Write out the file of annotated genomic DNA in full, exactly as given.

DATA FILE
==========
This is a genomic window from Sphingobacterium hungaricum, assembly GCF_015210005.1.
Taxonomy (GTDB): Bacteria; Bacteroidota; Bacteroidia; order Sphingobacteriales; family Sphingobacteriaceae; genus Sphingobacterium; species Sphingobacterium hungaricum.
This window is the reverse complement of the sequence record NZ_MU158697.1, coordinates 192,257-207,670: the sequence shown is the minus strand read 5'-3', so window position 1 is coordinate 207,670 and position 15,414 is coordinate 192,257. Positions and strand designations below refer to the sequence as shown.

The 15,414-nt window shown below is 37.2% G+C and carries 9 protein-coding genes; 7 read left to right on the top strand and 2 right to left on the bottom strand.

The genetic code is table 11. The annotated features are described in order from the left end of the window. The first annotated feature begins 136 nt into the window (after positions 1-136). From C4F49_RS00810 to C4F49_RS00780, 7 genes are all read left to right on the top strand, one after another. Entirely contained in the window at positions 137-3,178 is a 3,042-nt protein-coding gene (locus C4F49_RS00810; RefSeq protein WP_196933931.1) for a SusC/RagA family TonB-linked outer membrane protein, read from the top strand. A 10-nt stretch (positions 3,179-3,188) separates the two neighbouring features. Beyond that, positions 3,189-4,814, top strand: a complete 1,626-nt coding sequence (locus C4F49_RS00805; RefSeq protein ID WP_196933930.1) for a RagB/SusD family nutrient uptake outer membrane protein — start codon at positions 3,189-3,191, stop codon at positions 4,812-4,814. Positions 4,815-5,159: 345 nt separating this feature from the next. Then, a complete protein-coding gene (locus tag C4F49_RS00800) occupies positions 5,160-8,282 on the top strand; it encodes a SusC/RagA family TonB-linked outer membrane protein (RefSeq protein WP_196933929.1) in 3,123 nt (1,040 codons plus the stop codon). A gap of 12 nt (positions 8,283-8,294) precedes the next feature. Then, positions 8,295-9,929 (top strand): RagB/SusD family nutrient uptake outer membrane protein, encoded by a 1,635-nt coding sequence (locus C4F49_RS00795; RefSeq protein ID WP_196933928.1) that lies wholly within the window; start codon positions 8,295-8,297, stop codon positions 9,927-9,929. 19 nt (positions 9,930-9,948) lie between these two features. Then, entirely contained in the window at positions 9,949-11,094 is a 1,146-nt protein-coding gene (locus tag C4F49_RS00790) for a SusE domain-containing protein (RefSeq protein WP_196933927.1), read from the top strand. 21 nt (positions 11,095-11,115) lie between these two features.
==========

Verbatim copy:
This is a genomic window from Sphingobacterium hungaricum, assembly GCF_015210005.1.
Taxonomy (GTDB): Bacteria; Bacteroidota; Bacteroidia; order Sphingobacteriales; family Sphingobacteriaceae; genus Sphingobacterium; species Sphingobacterium hungaricum.
This window is the reverse complement of the sequence record NZ_MU158697.1, coordinates 192,257-207,670: the sequence shown is the minus strand read 5'-3', so window position 1 is coordinate 207,670 and position 15,414 is coordinate 192,257. Positions and strand designations below refer to the sequence as shown.

The 15,414-nt window shown below is 37.2% G+C and carries 9 protein-coding genes; 7 read left to right on the top strand and 2 right to left on the bottom strand.

The genetic code is table 11. The annotated features are described in order from the left end of the window. The first annotated feature begins 136 nt into the window (after positions 1-136). From C4F49_RS00810 to C4F49_RS00780, 7 genes are all read left to right on the top strand, one after another. Entirely contained in the window at positions 137-3,178 is a 3,042-nt protein-coding gene (locus C4F49_RS00810; RefSeq protein WP_196933931.1) for a SusC/RagA family TonB-linked outer membrane protein, read from the top strand. A 10-nt stretch (positions 3,179-3,188) separates the two neighbouring features. Beyond that, positions 3,189-4,814, top strand: a complete 1,626-nt coding sequence (locus C4F49_RS00805; RefSeq protein ID WP_196933930.1) for a RagB/SusD family nutrient uptake outer membrane protein — start codon at positions 3,189-3,191, stop codon at positions 4,812-4,814. Positions 4,815-5,159: 345 nt separating this feature from the next. Then, a complete protein-coding gene (locus tag C4F49_RS00800) occupies positions 5,160-8,282 on the top strand; it encodes a SusC/RagA family TonB-linked outer membrane protein (RefSeq protein WP_196933929.1) in 3,123 nt (1,040 codons plus the stop codon). A gap of 12 nt (positions 8,283-8,294) precedes the next feature. Then, positions 8,295-9,929 (top strand): RagB/SusD family nutrient uptake outer membrane protein, encoded by a 1,635-nt coding sequence (locus C4F49_RS00795; RefSeq protein ID WP_196933928.1) that lies wholly within the window; start codon positions 8,295-8,297, stop codon positions 9,927-9,929. 19 nt (positions 9,930-9,948) lie between these two features. Then, entirely contained in the window at positions 9,949-11,094 is a 1,146-nt protein-coding gene (locus tag C4F49_RS00790) for a SusE domain-containing protein (RefSeq protein WP_196933927.1), read from the top strand. 21 nt (positions 11,095-11,115) lie between these two features.